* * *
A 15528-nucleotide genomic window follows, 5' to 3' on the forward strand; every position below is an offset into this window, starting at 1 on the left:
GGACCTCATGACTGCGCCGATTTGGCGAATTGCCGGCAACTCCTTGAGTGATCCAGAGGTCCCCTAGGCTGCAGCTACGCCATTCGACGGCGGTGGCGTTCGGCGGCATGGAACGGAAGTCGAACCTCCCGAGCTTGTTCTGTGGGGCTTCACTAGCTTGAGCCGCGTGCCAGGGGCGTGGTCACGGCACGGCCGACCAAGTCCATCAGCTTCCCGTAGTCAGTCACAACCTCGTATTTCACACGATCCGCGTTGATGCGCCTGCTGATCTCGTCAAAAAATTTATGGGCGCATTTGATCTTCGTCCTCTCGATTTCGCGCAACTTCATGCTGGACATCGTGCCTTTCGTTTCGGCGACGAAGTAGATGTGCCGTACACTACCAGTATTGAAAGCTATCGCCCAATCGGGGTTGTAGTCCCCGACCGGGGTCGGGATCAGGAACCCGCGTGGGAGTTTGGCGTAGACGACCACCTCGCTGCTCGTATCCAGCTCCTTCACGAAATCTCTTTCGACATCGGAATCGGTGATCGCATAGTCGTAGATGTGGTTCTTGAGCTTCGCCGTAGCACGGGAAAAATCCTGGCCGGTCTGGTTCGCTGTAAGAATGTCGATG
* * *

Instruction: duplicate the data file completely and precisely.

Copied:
A 15528-nucleotide genomic window follows, 5' to 3' on the forward strand; every position below is an offset into this window, starting at 1 on the left:
GGACCTCATGACTGCGCCGATTTGGCGAATTGCCGGCAACTCCTTGAGTGATCCAGAGGTCCCCTAGGCTGCAGCTACGCCATTCGACGGCGGTGGCGTTCGGCGGCATGGAACGGAAGTCGAACCTCCCGAGCTTGTTCTGTGGGGCTTCACTAGCTTGAGCCGCGTGCCAGGGGCGTGGTCACGGCACGGCCGACCAAGTCCATCAGCTTCCCGTAGTCAGTCACAACCTCGTATTTCACACGATCCGCGTTGATGCGCCTGCTGATCTCGTCAAAAAATTTATGGGCGCATTTGATCTTCGTCCTCTCGATTTCGCGCAACTTCATGCTGGACATCGTGCCTTTCGTTTCGGCGACGAAGTAGATGTGCCGTACACTACCAGTATTGAAAGCTATCGCCCAATCGGGGTTGTAGTCCCCGACCGGGGTCGGGATCAGGAACCCGCGTGGGAGTTTGGCGTAGACGACCACCTCGCTGCTCGTATCCAGCTCCTTCACGAAATCTCTTTCGACATCGGAATCGGTGATCGCATAGTCGTAGATGTGGTTCTTGAGCTTCGCCGTAGCACGGGAAAAATCCTGGCCGGTCTGGTTCGCTGTAAGAATGTCGATG